<?php if ('open' == $post->comment_status) : ?>

<h3 id="respond">Leave a Reply</h3>

<?php if ( get_option('comment_registration') && !$user_ID ) : ?>
<p>You must be <a href="<?php echo get_option('siteurl'); ?>
/wp-login.php?redirect_to=<?php the_permalink(); ?>">
logged in</a> to post a comment.</p>

<?php else : ?>

<form action="<?php echo get_option('siteurl'); ?>
/wp-comments-post.php" method="post" id="commentform">
<?php if ( $user_ID ) : ?>

<p>Logged in as <a href="<?php echo get_option('siteurl'); ?>/wp-admin/profile.php">
<?php echo $user_identity; ?></a>. <a href="<?php echo get_option('siteurl'); ?>
/wp-login.php?action=logout"
title="Log out of this account">Logout &raquo;</a></p>

<?php else : ?>

<p><input type="text" name="author" id="author" value="<?php echo $comment_author; ?>"
size="40" tabindex="1" />
<label for="author"><small>Name <?php if ($req) echo "(required)"; ?></small></label></p>

<p><input type="text" name="email" id="email" value="<?php echo $comment_author_email; ?>"
size="40" tabindex="2" />
<label for="email"><small>Mail (will not be published) <?php if ($req) echo "(required)"; ?>
</small></label></p>

<p><input type="text" name="url" id="url" value="<?php echo $comment_author_url; ?>"
size="40" tabindex="3" />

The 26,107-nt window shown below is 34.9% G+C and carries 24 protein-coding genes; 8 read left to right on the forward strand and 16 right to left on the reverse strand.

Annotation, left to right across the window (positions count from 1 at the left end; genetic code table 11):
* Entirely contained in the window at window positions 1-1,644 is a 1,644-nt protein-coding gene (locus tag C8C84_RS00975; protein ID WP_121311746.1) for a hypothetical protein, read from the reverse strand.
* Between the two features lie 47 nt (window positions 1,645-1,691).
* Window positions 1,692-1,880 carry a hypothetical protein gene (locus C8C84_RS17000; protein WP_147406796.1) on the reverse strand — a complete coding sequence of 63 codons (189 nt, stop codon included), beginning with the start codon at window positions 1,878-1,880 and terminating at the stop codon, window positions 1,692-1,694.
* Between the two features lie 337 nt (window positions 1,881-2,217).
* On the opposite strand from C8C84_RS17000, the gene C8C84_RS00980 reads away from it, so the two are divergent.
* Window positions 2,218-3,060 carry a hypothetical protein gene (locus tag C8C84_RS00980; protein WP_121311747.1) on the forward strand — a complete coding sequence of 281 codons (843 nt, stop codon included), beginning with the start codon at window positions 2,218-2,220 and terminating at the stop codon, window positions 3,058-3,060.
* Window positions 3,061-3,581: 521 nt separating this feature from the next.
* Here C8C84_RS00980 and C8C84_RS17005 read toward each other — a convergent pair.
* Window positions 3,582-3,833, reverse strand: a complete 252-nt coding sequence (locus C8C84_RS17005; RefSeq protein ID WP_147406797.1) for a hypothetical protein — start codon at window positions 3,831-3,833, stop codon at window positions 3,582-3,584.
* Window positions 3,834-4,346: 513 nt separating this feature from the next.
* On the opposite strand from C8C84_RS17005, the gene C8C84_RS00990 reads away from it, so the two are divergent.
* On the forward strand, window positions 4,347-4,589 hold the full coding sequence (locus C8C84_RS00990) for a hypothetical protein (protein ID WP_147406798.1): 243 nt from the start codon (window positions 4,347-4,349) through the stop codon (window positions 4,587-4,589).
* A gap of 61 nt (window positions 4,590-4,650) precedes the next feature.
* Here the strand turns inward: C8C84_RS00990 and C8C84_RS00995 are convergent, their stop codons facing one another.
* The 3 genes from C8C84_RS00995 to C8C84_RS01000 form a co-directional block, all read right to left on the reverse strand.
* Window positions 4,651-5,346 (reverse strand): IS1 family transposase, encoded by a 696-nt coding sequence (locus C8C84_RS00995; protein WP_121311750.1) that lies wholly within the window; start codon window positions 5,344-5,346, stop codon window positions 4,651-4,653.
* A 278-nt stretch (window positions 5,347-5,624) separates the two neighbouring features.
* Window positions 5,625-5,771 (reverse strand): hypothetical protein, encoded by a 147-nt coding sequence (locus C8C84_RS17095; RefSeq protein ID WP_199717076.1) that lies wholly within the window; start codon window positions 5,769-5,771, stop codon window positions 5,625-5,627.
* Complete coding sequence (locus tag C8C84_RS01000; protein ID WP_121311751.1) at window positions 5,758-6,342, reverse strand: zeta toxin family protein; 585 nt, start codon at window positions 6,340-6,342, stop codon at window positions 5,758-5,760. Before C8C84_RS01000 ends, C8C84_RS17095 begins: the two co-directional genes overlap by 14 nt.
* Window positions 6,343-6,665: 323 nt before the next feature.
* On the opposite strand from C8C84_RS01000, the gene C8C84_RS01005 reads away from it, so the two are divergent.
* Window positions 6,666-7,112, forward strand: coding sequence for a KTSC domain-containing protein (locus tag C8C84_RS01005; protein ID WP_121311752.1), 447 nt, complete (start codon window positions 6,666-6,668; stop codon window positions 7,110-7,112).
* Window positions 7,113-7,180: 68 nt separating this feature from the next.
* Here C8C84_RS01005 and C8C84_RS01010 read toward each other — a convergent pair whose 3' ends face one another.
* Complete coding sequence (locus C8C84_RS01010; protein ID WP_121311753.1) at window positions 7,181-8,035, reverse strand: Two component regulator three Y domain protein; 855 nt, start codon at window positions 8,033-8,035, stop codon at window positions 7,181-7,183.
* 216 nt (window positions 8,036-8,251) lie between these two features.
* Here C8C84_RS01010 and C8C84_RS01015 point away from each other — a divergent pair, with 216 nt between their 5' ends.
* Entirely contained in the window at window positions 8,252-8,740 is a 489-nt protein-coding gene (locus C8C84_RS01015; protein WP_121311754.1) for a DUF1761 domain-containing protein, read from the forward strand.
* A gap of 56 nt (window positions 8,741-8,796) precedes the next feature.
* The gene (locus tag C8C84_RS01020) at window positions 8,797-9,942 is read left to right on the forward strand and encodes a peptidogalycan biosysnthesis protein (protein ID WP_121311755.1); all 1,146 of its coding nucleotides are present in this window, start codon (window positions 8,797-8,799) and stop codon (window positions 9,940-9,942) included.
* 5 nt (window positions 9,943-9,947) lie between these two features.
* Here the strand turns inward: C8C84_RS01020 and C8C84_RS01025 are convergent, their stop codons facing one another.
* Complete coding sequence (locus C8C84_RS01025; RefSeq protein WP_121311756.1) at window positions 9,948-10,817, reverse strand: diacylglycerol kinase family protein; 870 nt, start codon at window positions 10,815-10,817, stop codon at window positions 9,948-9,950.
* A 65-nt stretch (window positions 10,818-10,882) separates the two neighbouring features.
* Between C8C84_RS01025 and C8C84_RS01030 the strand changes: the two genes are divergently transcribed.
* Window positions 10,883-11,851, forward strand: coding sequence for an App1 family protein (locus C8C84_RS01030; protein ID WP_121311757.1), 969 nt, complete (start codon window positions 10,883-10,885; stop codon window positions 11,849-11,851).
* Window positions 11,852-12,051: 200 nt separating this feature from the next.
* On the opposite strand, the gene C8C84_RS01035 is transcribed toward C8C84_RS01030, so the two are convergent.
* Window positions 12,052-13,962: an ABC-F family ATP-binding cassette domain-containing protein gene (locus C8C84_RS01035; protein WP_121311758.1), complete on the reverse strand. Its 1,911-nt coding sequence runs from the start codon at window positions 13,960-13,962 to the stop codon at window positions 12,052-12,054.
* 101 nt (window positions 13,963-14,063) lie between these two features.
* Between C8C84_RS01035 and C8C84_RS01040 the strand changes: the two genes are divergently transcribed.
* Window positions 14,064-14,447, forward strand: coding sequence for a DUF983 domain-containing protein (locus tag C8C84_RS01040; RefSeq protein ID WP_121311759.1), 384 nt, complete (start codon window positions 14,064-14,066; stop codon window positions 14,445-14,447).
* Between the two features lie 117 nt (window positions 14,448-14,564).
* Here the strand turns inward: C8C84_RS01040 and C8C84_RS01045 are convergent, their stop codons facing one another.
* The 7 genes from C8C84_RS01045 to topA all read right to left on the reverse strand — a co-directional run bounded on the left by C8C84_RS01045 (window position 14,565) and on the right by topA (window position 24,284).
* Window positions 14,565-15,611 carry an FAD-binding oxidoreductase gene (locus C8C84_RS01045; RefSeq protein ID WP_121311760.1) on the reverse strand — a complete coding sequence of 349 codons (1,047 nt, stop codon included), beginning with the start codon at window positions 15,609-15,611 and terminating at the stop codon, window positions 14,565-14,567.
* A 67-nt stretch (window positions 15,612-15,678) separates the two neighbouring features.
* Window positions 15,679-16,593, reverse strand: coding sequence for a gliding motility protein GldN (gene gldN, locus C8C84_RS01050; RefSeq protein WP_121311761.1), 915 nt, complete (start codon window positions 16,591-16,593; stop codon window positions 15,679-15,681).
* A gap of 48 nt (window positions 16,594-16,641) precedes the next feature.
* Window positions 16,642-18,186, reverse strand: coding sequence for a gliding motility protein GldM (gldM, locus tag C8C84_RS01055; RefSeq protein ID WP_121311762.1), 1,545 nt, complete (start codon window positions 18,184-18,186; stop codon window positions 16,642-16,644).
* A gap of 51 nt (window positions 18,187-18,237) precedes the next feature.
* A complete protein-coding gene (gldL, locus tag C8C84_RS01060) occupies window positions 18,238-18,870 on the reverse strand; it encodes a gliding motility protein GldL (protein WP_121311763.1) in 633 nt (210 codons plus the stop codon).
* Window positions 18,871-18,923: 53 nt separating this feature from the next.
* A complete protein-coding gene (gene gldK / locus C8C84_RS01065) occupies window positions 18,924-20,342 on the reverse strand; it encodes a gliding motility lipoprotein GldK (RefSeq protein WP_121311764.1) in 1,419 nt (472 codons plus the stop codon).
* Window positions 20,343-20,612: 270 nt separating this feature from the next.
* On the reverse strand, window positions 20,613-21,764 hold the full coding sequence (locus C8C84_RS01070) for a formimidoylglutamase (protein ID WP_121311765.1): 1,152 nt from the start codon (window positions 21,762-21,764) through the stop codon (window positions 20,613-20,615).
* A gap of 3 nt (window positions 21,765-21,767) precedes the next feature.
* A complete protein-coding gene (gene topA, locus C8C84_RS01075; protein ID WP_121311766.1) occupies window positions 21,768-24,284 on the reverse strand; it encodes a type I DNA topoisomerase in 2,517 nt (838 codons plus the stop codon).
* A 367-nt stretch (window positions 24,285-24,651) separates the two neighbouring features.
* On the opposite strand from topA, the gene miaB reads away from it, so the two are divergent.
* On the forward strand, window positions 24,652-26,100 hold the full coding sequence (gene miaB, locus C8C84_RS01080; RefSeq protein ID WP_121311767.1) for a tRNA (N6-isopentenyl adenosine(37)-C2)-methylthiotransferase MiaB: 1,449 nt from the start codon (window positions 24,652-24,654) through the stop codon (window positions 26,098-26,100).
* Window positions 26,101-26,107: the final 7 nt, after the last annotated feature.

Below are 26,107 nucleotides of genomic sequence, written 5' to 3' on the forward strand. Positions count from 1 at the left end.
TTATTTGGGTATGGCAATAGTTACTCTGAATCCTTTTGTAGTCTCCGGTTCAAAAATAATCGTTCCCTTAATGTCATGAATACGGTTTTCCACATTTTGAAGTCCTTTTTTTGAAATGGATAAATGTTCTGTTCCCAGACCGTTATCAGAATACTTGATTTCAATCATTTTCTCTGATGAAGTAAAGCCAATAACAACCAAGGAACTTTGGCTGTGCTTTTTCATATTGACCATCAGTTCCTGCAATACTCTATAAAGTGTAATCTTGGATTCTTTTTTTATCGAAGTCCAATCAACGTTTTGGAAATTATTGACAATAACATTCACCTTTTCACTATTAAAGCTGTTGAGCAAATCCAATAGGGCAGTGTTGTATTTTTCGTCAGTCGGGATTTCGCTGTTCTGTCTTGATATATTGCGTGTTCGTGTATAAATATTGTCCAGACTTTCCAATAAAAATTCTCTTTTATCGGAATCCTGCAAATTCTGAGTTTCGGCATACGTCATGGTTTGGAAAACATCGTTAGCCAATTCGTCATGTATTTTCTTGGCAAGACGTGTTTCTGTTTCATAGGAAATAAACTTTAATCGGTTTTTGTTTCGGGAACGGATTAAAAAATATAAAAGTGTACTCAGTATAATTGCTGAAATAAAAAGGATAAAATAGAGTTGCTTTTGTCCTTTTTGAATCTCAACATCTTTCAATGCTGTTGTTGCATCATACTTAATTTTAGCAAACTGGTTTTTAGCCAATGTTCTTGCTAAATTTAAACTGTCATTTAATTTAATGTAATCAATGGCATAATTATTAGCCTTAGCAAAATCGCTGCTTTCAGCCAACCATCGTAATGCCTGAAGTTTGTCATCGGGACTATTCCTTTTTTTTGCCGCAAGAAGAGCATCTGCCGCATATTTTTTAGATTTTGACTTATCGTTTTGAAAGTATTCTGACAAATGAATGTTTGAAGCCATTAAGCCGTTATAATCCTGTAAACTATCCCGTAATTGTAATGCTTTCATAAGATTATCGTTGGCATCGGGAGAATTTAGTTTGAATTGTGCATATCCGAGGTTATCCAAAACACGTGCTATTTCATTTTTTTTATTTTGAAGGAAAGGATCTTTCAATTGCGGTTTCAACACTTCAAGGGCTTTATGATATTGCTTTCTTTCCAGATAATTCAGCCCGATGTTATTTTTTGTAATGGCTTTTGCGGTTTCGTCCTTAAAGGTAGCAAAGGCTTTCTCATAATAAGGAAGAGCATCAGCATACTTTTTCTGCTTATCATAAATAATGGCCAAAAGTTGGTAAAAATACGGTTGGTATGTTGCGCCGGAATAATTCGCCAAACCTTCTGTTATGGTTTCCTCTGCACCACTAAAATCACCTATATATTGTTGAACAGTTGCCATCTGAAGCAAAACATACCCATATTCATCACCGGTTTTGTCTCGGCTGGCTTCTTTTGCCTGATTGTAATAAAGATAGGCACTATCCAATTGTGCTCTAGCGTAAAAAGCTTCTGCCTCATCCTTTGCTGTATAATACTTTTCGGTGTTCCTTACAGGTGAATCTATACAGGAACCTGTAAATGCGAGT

<label for="url"><small>Website</small></label></p>

<?php endif; ?>

<!--<p><small><strong>XHTML:</strong> <?php _e('You can use these tags&#58;'); ?>
<?php echo allowed_tags(); ?></small></p>-->

<p><textarea name="comment" id="comment" cols="60" rows="10" tabindex="4"></textarea></p>

<p><input name="submit" type="submit" id="submit" tabindex="5" value="Submit Comment" />
<input type="hidden" name="comment_post_ID" value="<?php echo $id; ?>" />
</p>

<?php do_action('comment_form', $post->ID); ?>

</form>

<?php endif; ?>

<?php endif; ?>

comments.php corresponds with the added code regarding comments in index.php and single.php. The above code is standard and is used to enable the use of comments in a Wordpress blog.

Create the stylesheet

Template files and functions files should now be created and located in your theme folder. The last remaining file to be created is the CSS stylesheet. The design of the theme is defined in the stylesheet.

Open your text editor, create a new document, add the code below and save the file as style.css:

/*  
Theme Name: New Theme
Theme URI: YourWebsite.com
Description: Your Theme Description
Version: 1.0
Author: Your Name
Author URI: http://www.yourwebsite.com

*/


body{
margin: 0;
font-family: Arial, Helvetica, Georgia, Sans-serif;